Back in the saddle, and another state in the rear view mirror.

Feb 11 (RD10) (AFHD 31)

A very special day it is, as Ms Fiona Clare McClellen turns a whopping 7 years old today. Gramma and Grampa were able sing Happy Birthday to her and remind her we miss her every day. {A post script here will note that Gramma Susan is really filling in for Gramma Cathy’s absence! Thank you, Susan!}

The Mobile Bay Ferry called the tune to today’s dance. With the advent of the full moon last night, the tides in the bay are pretty much at their extremes. So, unless Cathy wanted to wait til the high tide in early afternoon, she would have to take the “long way around” and drive STella through metropolitan Mobile. Even then, the ferry personnel weren’t sure the tide would be high enough to have an adequately level loading ramp to get her aboard the ferry. Decision made: “long way around” it will be then. It made no difference at all for loading me and my bike, so I left the friendly, home-like, vacation abode of Tom and Sue at 0730 and headed for the ferry 12 miles up the road. Tom gave Cathy a ride to the RV Park, Island Breeze, where STella has been parked during our R and R at Tom and Sue’s. The lovely folks there charged us a mere pittance for the service and we thanked them profusely.

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An early morning “Fair winds and a following Sea”, between a pair of old Salts. He always has looked better than me.

I arrived at the ferry landing early enough to catch sight of some frolicking dolphins just off the jetty guarding the landing. That was a nice treat. They were too quick for the camera to catch them, so you’ll just have to take my word for it. The 0830 ferry was about 2/3 full and the ride across the bay was smooth in the warm early morning sun. I enjoyed chatting with several other bike riders who were interested in my journey as well.

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Within a few miles of debarking from the ferry, I encountered my first “mountain” of the ride. The center section of the cross-bay bridge goes over the intercoastal waterway and requires a 200 foot clearance over the channel. So, not exactly a mountain, but a pretty steep hill of a bridge to get over. Factoring in the winds, it was enough thrill for an early morning ride.  Payback was a kick tho, as the bike speedometer hit 36 mph coasting down the other side!  Wheeee!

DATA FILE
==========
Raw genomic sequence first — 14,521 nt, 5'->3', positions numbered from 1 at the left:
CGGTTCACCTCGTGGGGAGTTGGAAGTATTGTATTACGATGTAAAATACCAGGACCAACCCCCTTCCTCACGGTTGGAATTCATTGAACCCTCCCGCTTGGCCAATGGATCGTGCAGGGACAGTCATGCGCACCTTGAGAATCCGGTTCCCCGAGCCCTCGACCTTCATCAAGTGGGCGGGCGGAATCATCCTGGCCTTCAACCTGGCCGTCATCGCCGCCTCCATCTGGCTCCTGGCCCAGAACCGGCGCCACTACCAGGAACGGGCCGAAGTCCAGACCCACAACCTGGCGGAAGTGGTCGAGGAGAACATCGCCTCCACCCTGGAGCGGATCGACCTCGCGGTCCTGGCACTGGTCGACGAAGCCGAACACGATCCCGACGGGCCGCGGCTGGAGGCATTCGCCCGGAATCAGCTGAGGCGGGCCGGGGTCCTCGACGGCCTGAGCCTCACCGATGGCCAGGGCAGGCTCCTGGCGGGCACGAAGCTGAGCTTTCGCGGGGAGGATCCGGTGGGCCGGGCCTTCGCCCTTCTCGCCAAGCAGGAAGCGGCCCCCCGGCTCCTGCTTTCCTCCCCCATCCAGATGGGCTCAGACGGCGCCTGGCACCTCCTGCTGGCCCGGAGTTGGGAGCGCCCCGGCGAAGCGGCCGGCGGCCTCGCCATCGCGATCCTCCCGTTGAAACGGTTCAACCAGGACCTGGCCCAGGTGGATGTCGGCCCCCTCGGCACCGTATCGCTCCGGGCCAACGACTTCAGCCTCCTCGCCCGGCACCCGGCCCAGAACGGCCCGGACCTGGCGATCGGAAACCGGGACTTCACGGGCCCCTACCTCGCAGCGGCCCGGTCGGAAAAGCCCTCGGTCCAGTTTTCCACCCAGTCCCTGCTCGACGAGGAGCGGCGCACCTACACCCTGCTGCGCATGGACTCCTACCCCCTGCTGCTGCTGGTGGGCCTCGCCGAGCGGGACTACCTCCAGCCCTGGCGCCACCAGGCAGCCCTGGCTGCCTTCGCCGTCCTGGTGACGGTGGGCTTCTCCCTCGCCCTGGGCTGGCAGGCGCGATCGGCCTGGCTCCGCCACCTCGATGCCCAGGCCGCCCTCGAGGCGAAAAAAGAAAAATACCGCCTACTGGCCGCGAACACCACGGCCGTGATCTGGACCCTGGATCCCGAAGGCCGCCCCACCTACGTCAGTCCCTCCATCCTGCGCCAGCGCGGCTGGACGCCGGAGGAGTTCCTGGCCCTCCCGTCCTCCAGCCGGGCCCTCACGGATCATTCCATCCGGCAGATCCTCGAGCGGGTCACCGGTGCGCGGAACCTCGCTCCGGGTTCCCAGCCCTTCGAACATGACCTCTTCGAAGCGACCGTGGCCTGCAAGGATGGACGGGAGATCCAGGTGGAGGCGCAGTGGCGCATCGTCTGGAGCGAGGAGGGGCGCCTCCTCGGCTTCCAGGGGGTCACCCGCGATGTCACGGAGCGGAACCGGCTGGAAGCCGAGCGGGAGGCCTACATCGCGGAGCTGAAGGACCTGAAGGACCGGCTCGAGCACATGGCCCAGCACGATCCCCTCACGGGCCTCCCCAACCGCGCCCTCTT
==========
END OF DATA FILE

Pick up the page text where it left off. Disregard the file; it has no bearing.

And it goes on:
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Several miles of salt marsh on the far side of the bridge provided glimpses of two bald eagles, some belted kingfishers, white ibis, and the real kicker, a 5 foot shark (species unknown) swimming in the shallows of low tide.

We had planned a pretty long leg to ride today, counting on the full day and a half of rest to get all muscle groups cranking in unison, and it was very nice day to get that accomplished. Things were scoring “ten out of ten” for the whole morning, and I met Cathy at the pre-arranged meeting town for an early lunch. “Too good to last” is a widely known phrase for good reason. Within an hour of that pleasant stop, I had gotten off the trail 3 times going thru an unusually complex series of turns, aided and abetted, as always, with the unbelievable paucity of road signs. Nothing for it but to turn around and re-ride the “wrong way” miles and start again. Throw in a wind direction change and a couple brief bouts of showers, and the happy face of morning had disappeared.

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As one of my favorite Alabama characters, Forrest Gump, would have said “And just like that, we were in Mississippi”. (No editorial comment here regarding the use of this sign for rifle target practice and the rather large pile of empty beer bottles at the base of the pole.)

One of the worst things about forming certain “expectations” is, that when they don’t turn out as you had expected, they seem so much worse than they really are. Case in point, I “expected” that entering very rural Mississippi would find a condition of secluded winding roads and little or no traffic. Well, I was only half right. The roads were indeed narrow. And winding. And having no shoulder at all. But the traffic! I felt like every single person who even owned a vehicle in this end of the state had it out racing up and down this one road I was on. And there just wasn’t room enough for all of us. I was literally riding on the verge of the grass edge and a car still couldn’t pass me while staying on his/her side of the road. Those conditions are more tiring than riding hills or head winds.

Cathy had tried several possible campsites and come up short, so she picked me up and we started looking for alternates. We found a unique one in the DeSoto National Forest that provided a very basic, primitive experience. Not even Russ’s magic Wifi Hotspot will let us get connected to the internet, since it isn’t receiving any signals from T-mobile’s towers here. The location was used during WW2 to house German and (we’re told, but skeptical) Japanese POW’s. It is a very beautiful spot, and as quiet as can be.

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One of the best pix of Cathy so far on the journey. She’s just The Best!

A very pleasant good night to all.

Thanks for being along.

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